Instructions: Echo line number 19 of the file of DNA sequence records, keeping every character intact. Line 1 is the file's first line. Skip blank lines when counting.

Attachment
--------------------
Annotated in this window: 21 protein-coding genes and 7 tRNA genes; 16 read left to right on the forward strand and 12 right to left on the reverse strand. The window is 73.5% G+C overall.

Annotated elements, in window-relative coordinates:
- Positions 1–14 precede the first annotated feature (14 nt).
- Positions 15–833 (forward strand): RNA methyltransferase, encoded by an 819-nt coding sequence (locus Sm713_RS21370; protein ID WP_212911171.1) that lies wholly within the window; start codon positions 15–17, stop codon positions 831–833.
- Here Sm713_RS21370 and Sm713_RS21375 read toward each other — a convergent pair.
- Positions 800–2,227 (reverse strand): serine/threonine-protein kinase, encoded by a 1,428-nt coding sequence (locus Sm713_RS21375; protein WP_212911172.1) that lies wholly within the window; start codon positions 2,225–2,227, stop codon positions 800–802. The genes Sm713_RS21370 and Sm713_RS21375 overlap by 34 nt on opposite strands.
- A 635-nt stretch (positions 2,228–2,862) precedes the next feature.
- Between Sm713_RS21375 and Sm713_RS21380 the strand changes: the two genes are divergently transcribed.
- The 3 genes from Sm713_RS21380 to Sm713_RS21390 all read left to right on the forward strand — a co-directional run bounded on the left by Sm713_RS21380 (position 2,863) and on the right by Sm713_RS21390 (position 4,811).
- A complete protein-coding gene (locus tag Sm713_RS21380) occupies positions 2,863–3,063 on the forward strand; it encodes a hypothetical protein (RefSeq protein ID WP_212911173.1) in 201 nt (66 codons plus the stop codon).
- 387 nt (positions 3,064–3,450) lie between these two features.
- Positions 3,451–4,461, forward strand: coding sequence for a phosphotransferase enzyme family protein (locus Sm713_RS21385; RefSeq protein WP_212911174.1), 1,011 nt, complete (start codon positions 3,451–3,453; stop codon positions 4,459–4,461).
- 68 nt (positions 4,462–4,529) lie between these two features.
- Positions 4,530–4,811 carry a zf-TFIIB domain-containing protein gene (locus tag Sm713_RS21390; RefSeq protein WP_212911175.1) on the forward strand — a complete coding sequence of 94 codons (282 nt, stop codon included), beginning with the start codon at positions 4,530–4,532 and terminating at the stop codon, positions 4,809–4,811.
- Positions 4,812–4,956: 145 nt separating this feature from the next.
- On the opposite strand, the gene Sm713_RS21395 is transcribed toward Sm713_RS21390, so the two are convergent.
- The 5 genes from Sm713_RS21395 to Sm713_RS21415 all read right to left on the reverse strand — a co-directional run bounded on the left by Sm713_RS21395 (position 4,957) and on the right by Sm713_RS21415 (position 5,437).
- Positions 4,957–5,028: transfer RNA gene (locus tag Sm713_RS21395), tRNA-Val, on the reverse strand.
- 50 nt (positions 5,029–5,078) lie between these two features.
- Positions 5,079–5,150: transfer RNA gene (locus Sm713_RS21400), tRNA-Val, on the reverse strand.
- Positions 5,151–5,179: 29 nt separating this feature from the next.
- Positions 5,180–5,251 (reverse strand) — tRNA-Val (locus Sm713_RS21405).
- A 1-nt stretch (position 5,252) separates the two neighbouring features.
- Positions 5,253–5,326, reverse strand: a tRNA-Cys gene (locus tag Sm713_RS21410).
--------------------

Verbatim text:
- 50 nt (positions 5,029–5,078) lie between these two features.